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The homework gap is huge

Homeworkfavicon Last night, I attended a birthday party, and I got to talking with someone who is extremely concerned about homework.

“There’s just too much,” she said.

She talked about the fight she’s having with her school to lower the amount of homework for her teenage daughter. “Have you read the studies that the typical high school student gets more than three hours of homework a night?”

Yes, I replied. Yes, I have.

But then I told her that there are actually two homework problems: (1) Students in suburban schools are probably doing too much, while (2) Students in urban schools are probably doing too little.

Many of my colleagues, especially those at the San Francisco school where I work, have given up on assigning homework. “It’s just not going to get done,” one said. “Students refuse to do it,” said another.

The problem, of course, is that these students (and their families) want to go to college, just like their suburban counterparts. And even though it can be argued that some assignments aren’t worthwhile, this homework gap contributes to academic unpreparedness.

Many urban charter schools, like KIPP and Uncommon Schools, have turned to extending their days to help students with their homework. After-school mentoring programs, like First Graduate, do the same. This approach makes sense: If the students aren’t going to do homework at home, have them do it before they leave school.

But not all schools have the resources to pull this off, even if they wanted to. That doesn’t mean, though, that teachers have to give up on homework entirely.

My favorite approach is “Your Homework is Due Tonight,” which capitalizes on technology (smartphones, usually) to encourage students to take care of homework before they go to sleep. Another idea I like is promoting a common “Homework Half Hour” (say, from 7:30 to 8:00) when everyone (including the teacher!) is doing homework, available for help, and working as a team to complete the assignment.

No matter where we stand on the homework debate, it’s pretty clear that it’s not going away anytime soon, and despite its sometime ills, homework does matter for students’ chances at college.

For urban kids of color who will be first-generation college students, homework is a must.

So while homework is here, it’s important that teachers try out creative ways to increase homework completion so that students feel like they’re part of the academic conversation. favicon

2 Brilliant Insights

  1. Laura Hawkins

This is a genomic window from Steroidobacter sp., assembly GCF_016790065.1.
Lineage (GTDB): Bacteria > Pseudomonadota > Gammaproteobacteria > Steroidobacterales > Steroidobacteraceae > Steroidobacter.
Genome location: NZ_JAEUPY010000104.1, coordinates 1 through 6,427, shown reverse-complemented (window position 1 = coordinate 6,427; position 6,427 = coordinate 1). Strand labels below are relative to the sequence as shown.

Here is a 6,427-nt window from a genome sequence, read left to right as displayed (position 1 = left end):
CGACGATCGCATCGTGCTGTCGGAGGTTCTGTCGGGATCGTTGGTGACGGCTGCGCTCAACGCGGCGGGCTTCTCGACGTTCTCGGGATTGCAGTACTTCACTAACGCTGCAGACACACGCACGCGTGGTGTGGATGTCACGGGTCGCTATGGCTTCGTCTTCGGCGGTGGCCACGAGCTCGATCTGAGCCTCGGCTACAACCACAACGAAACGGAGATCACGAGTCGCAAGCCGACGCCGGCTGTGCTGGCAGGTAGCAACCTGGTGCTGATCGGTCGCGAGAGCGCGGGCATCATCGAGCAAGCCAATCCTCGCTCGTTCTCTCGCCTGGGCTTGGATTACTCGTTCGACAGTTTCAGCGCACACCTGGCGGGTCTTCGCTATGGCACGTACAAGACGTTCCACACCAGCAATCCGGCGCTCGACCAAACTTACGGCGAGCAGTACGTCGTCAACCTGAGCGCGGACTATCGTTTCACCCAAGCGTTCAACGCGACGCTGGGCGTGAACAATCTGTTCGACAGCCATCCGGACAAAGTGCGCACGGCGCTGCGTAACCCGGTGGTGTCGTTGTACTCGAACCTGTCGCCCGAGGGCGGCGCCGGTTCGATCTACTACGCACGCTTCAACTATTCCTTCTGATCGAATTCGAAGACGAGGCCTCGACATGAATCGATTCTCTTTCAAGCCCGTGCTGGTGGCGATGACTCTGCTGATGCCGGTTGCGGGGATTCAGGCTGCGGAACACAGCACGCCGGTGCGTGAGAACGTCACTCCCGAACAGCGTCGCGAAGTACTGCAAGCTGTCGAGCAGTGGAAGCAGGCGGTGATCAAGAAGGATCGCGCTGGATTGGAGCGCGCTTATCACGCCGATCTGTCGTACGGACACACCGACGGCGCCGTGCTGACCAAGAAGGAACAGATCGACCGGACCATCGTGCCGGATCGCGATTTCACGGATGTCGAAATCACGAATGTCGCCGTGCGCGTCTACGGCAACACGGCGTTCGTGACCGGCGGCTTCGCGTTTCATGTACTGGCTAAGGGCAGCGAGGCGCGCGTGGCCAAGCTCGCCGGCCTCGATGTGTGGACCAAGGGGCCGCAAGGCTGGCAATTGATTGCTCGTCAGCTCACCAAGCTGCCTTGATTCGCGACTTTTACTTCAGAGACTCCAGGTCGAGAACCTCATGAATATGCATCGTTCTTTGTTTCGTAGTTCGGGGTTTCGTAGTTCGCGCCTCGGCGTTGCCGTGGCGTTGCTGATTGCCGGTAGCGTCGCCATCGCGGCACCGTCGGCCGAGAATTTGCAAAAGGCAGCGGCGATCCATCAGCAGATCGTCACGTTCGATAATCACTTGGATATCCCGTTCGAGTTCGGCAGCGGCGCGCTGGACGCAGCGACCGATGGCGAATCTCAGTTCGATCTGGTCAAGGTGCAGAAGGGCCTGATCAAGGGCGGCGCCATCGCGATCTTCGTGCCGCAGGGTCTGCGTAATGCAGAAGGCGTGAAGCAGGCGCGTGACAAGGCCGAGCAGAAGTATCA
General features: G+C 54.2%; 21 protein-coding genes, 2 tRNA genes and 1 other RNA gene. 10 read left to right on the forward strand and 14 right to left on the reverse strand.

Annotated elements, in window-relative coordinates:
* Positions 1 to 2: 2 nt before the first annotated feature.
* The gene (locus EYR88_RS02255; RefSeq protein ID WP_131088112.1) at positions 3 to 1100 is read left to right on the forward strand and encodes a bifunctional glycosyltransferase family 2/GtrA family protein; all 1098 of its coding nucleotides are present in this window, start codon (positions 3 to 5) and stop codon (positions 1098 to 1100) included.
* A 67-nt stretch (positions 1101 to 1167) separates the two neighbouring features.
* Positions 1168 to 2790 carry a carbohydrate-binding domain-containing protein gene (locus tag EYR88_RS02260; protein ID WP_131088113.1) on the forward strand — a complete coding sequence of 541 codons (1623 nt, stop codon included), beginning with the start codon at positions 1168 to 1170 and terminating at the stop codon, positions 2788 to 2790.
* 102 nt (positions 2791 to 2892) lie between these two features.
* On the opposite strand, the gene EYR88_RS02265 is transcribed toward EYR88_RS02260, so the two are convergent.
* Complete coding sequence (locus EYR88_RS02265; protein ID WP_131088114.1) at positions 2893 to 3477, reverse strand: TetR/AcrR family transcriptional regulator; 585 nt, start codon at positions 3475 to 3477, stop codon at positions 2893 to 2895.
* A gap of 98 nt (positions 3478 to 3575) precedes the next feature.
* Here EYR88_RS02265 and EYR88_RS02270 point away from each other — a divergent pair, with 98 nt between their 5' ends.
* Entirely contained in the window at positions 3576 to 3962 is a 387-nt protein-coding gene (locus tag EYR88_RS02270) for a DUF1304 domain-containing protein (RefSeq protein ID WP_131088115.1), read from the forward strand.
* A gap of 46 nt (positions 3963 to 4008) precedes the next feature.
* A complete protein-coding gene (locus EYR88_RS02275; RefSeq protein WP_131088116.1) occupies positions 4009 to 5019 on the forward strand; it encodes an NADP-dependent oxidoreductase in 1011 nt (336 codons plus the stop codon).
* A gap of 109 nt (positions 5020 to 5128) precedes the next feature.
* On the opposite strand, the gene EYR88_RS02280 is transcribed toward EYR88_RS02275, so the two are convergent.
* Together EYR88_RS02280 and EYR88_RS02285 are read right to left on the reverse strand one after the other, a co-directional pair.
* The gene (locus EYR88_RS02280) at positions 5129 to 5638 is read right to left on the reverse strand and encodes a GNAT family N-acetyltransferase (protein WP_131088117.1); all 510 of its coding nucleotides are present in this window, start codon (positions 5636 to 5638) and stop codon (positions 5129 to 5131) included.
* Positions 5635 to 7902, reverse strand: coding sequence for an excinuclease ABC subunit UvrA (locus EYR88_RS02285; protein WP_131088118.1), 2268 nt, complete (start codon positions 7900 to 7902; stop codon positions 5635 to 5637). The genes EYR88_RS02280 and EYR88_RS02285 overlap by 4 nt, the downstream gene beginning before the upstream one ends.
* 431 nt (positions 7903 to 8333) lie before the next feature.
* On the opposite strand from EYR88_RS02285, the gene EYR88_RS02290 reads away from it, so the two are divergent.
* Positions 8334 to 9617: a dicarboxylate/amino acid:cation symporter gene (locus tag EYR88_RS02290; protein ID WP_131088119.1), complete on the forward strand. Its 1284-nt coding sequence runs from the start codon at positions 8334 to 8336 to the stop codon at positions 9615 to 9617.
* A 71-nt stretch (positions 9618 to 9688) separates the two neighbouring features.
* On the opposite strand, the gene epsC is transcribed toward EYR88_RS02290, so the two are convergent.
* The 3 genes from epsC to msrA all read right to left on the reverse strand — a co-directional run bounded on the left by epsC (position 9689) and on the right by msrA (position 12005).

Lots of great points, Mark. When I went from teaching at a great public school to teaching at a great private school, the change that had the biggest impact on me was that students basically all just did their homework (for lots and lots of reasons that yes, have to do with the learning culture built at each school, and just as importantly with poverty, systematic racism, and various other social systems). An unexpected outcome of this, for me, was that I no longer “had” to grade homework to “make” students do it (a possibly flawed conclusion that I came to at my previous school). Both groups of students are equally capable of checking answers and debating concepts with each other when everyone has done the work, but if only one kid per group had done the homework, they couldn’t get the feedback they needed without my grading it personally. So now that I don’t have to do that every day, instead I can focus my prep time on lessons and learning. It’s huge for me as a person and as a teacher, because it’s a better use of my time for my students.

    • Mark Isero

      Thank you for your thoughts, Laura! The past two years (at my new great public schools), I’ve noticed that teachers spend less time emphasizing homework, grading, and talking about grading. As a result, there is more time and energy planning lessons and determining which students need small-group instruction. Which is good.

      But I also notice that there’s not as much of an emphasis on rigor. No matter how we define that term, homework (and grading homework) does send the message of rigor. And that’s all very well and good if students are doing it. But if students aren’t doing it, well, that’s a whole different story.

Please share your brilliant insights!